Hawaii’s Waikiki Beach 'could soon be underwater' because of rising sea levels caused by climate change

Bill calls for shoreline protection efforts to begin now

Andrew Buncombe
Sunday 21 April 2019 23:31 BST
Hurricane Lane wreaks havoc on Hawaii's Big Island

Hawaii’s Waikiki Beach - celebrated around the world for its both it eye-grabbing beauty and decades-old surf culture - could be under water in a matter of years as as result of rising sea levels triggered by climate change, politicians have warned.

In the latest alert about the threat to the shoreline of Honolulu, located on the island of Oahu, legislators have said the city could start to experience frequent flooding within the next 15 to 20 years. They have warned such a development would have a devastating affect on tourism, on which much of the state relies.

Hawaiian politicians are demanding efforts to try and protect the vulnerable shoreline begin now.

“The latest data on sea level rise is quite scary and it’s accelerating faster than we ever thought possible,” said state representative Chris Lee, a Democrat and lead author of a bill that calls for the creation of a protection plan. The project would focus on urban Honolulu, but it would also act as a pilot program for other coastal communities around the state.

The bill that has been tabled by Mr Lee, HB1487, notes that due to climate change, Hawaii has seen over one-half foot of sea level rise in recent decades, and the rate of sea level rise is quickly accelerating.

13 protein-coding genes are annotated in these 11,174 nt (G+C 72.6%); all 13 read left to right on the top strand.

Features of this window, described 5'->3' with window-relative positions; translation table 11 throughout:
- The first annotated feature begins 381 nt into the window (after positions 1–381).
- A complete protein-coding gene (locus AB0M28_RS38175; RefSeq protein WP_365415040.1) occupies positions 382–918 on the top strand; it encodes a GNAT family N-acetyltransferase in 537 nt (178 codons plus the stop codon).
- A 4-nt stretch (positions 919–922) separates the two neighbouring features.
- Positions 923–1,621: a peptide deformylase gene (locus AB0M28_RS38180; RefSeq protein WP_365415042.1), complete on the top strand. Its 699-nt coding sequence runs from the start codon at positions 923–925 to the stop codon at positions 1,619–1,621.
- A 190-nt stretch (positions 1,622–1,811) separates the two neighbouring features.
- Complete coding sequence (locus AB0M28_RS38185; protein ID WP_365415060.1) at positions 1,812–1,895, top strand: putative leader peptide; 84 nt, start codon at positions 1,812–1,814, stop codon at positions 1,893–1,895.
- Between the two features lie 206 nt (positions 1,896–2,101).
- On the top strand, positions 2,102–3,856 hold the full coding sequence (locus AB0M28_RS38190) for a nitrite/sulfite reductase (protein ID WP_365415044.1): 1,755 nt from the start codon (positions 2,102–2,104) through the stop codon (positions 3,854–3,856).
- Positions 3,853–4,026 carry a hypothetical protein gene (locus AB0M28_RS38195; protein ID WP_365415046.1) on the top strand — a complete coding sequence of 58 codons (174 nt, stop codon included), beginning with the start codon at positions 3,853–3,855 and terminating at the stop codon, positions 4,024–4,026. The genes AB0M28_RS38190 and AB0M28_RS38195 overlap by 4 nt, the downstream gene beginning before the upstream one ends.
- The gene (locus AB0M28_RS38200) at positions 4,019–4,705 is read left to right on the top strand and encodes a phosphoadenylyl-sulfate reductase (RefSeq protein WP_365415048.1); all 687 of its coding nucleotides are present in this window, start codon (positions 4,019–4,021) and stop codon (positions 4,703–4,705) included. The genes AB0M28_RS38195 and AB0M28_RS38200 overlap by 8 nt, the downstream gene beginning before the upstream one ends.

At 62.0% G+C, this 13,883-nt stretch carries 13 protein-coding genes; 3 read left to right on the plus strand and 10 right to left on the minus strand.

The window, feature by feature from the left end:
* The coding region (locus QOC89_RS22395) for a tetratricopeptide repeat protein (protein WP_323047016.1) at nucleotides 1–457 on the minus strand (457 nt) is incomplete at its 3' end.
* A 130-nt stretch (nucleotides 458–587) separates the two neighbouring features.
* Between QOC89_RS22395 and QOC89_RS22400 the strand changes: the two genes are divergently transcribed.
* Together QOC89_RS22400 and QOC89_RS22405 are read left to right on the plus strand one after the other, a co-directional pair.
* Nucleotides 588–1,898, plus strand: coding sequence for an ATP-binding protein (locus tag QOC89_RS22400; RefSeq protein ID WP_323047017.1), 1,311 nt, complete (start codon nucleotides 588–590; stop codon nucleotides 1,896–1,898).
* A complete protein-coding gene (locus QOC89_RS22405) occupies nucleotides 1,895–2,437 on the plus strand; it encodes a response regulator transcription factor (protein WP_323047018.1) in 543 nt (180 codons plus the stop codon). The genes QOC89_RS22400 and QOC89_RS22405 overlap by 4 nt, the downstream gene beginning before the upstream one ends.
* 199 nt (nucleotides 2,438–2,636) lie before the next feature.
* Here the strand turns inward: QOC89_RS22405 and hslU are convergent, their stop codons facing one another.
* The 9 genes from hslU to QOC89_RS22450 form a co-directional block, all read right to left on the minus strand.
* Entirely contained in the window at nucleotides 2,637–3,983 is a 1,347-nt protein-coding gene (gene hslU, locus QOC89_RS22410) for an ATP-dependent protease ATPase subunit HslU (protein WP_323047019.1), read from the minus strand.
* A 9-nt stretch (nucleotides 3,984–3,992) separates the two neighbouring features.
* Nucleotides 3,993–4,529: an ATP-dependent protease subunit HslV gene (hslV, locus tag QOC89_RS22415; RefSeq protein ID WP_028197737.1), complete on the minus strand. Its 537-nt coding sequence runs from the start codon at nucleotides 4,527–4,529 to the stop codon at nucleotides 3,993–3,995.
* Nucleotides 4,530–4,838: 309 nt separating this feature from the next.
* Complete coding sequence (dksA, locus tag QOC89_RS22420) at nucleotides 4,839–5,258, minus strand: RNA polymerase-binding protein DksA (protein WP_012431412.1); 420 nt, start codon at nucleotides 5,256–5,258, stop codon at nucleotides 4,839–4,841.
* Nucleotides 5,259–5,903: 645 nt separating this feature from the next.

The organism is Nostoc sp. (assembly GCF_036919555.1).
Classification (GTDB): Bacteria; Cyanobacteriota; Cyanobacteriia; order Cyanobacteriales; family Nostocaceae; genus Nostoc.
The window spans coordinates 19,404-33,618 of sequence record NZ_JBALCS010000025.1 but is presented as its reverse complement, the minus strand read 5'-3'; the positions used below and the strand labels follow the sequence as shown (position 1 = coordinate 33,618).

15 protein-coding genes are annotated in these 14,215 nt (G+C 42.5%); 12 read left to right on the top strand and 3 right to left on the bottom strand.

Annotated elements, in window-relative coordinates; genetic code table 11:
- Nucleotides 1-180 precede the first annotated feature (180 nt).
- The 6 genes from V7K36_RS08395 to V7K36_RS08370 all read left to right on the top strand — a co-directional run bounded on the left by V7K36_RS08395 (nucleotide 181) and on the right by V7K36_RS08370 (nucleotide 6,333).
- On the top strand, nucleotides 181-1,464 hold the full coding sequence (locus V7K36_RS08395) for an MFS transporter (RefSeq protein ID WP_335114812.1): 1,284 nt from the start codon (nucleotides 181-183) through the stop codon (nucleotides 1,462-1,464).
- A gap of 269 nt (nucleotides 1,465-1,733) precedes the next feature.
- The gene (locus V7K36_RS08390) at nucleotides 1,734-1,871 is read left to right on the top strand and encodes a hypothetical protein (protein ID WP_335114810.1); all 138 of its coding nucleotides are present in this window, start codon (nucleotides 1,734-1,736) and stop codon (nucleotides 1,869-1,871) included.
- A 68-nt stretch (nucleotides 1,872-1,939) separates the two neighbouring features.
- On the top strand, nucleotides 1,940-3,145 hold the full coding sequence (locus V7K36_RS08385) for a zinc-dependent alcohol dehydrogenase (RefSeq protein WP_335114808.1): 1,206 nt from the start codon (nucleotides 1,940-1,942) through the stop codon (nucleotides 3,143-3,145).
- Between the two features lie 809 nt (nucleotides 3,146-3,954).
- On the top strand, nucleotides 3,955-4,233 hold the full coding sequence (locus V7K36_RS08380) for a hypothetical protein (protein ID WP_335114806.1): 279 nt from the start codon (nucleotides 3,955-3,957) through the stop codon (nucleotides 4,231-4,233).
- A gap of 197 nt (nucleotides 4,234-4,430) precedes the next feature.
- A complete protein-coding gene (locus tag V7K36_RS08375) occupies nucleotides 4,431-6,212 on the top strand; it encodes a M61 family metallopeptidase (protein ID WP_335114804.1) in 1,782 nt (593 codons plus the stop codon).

“Data shows that Honolulu is expected to begin seeing regular flooding of the urban core in as little as fifteen years. Climate change and warming seas are also causing Hawaii to see more hurricanes of increasing intensity than ever before,” it says.

“A direct hit on Honolulu is expected to mean a loss of $40,000,000,000 to Hawaii's infrastructure and economy.

“The loss of coastal property and infrastructure, increased cost for storm damage and insurance, and loss of life are inevitable if nothing is done, which will add a significant burden to local taxpayers, the state’s economy, and way of life.”

Satellite footage shows Hurricane Lane as it storms towards Hawaii

Mr’s Lee’s bill drains attention to the damage caused to New York city after a storm surge from Superstorm Sandy in 2012. After suffering $19bn of damage from the surge, the city and state started a comprehensive shoreline protection project.

The Hawaii measure proposes sinking $4m into the programme’s development over the next two years. The bill also seeks more research into a carbon tax that might raise funds and lower the state’s dependence on fossil fuels.

“The plan will allow shoreline neighbourhoods to expand park space, redevelop the urban landscape, and add amenities to enrich their communities,” says the bill.

“Most of all, it will provide critical sea level rise and flood protection from storm events which will reduce disaster cost to taxpayers, reduce risk to the city, and save lives in the event of disaster.”

With Associated Press

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